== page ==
The last few years have been fantastic for fans of tactics games. There have been some amazing strategic experiences for those of us who like nothing more than taking turns on a grid, from Triangle Strategy to Marvel’s Midnight Suns. There’s an argument though that a lot of tactics games are fairly similar, taking the tropes of the genre and not really spicing them up enough. Inkulinati certainly isn’t afraid of that spice rack, and delivers something truly unique.
As one of the titular Inkulinati, there’s nothing you enjoy more than having ink based battles against your rivals on the edge of a book. You do this by using a tiny Inkulinati, which is basically a miniature version of you drawn on a page. Your new mini avatar is tasked with creating tiny monsters to fight on a 2D plane, who have all sorts of interesting abilities they can use on their turn.
The combat in Inkulinati involves units taking turns using their abilities until the one side loses due to their tiny Inkulinati being killed, which is easier said than done. Each chapter of combat (because obviously it’s all book themed) sees each character moving and using an ability until everyone has had a go. Some monsters have ranged attacks, some can heal, and others can even wake up allies to have another turn. There’s a whole lot to consider when picking which troops to unleash, especially when taking into account your leader’s powers.
The tiny Inkulinati gets a turn just like everyone else, and is easily the most important unit to take advantage of. It can summon new monsters as long as you have enough ink to do so, as well as unleashing powerful abilities on a cooldown. From prodding enemies with a finger for massive damage to summoning objects that block the way, your little buddy can really turn the tide of battle.
The page turning battles ultimately function fairly similarly to how they do in other tactics games, but the 2D side-on perspective makes a huge difference. Obviously the directions that an attack might come from are fairly limited on a straight line battlefield, but there’s also pushing to consider. Every character can push a friend or foe standing next to them, and doing so will slide them until they find an empty space. This might not sound particularly important initially, but when you realise you can slide a powerful enemy with full health off the edge of a level and kill them instantly you’ll soon change your tune.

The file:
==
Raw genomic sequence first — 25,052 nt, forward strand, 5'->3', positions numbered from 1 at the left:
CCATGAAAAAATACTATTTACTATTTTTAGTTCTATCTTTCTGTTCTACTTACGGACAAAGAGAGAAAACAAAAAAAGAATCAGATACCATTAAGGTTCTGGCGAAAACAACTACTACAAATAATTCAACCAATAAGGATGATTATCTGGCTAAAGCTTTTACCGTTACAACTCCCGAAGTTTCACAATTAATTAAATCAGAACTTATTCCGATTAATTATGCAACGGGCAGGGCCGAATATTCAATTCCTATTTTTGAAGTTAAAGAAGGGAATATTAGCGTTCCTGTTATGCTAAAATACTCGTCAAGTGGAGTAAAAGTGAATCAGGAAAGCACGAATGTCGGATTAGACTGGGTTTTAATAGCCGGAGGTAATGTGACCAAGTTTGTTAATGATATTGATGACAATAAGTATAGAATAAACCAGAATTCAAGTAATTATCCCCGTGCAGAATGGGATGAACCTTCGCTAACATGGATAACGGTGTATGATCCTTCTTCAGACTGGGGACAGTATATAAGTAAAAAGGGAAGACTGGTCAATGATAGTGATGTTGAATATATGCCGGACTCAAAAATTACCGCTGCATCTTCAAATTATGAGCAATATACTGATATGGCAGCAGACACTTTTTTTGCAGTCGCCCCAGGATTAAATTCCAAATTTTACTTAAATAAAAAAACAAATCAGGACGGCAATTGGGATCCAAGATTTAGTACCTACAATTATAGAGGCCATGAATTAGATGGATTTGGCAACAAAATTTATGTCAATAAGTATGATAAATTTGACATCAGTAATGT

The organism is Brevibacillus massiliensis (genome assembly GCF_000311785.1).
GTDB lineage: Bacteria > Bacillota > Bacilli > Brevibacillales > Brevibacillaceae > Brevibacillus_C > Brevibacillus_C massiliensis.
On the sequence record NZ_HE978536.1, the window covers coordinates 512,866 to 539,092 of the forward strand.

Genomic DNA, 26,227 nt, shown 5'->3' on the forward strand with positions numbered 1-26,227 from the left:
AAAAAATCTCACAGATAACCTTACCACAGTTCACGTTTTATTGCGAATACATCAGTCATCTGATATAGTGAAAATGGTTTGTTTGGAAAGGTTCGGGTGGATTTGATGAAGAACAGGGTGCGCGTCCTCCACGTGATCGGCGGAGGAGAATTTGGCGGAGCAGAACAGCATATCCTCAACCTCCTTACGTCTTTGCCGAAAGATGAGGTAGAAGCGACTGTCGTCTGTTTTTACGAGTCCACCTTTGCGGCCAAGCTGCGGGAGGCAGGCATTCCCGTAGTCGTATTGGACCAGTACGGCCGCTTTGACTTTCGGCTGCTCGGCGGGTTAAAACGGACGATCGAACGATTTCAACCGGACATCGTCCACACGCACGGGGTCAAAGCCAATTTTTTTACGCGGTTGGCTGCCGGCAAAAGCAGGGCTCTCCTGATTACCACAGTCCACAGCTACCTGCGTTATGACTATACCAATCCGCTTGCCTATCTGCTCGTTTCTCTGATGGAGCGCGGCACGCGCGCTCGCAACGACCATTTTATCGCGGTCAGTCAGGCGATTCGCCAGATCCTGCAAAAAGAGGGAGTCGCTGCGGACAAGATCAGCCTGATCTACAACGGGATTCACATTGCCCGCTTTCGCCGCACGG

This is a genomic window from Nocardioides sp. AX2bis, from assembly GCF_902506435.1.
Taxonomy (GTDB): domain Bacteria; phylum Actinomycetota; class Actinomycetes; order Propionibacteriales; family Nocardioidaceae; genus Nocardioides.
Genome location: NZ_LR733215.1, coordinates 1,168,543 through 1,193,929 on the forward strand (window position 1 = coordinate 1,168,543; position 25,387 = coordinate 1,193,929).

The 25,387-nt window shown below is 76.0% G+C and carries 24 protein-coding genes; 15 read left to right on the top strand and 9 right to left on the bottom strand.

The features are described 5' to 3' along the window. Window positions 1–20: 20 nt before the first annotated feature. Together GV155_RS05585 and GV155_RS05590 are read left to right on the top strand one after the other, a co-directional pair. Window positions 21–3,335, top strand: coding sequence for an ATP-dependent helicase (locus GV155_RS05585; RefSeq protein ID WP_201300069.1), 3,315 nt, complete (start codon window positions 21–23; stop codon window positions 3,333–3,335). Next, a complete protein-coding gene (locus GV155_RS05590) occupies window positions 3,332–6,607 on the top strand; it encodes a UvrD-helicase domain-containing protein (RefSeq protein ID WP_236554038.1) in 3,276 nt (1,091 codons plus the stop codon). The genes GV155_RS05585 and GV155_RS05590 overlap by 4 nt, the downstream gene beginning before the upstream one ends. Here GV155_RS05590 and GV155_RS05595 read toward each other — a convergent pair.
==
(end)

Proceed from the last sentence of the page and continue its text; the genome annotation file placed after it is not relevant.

So now you know how combat works, you should probably know how the rest of Inkulinati does too. Well Inkulinati is actually a Roguelike, and each run of the game sees you picking different options on a branching path to choose which of the different battle types, shops and upgrades you want to check out on your journey. If you want a chance of succeeding then you’ll need to plan a great route and get lucky with new abilities and units, because this game is hard.
Perhaps the most difficult aspect of the game to cope with is boredom. No not your own boredom, but that of the Inkulinati. You see your avatar gets tired of drawing the same units over and over again, so after each battle the ink cost of them will rise based on how many times you summoned them. The boredom will decrease every time a unit misses out on a battle, so the aim of the game is switching between dog archers and rabbits with spears as much as possible.
Certain fights decrease your boredom no matter what too, due to not involving your tiny Inkulinati at all. The variety in combat really is very impressive, from fights against other rival monster summoners to ones that require you to take down unique combinations of monsters in tricky stage layouts. The game throws new concepts at you thick and fast, so you’d better get used to explosive urns and maws of death littering the battlefield.
If there’s one issue with Inkulinati in its current form, it’s just the sheer complexity of the overlapping concepts that you’re expected to deal with from incredibly early on. I’d only been playing for a couple of hours when a stage introduced a new dancing status effect, bells that wake up everyone around them when struck and nasty damaging coffins all at once, and I couldn’t even begin to fathom how to deal with the situation effectively. When combined with the Roguelike elements it’s just too much, and the tutorial doesn’t explain nearly enough either. I’m sure with some practice I’ll get to grips with everything eventually, but it’s far more painful than it needs to be.
Inkulinati is an incredibly ambitious take on the tactics genre, with enough content even in its early access form to keep you playing for months. It could certainly do with some better onboarding, but once you’re on board you’ll never want to get off.
Inkulinati is coming to PC (early access) and Xbox (game preview) on January 31, 2023.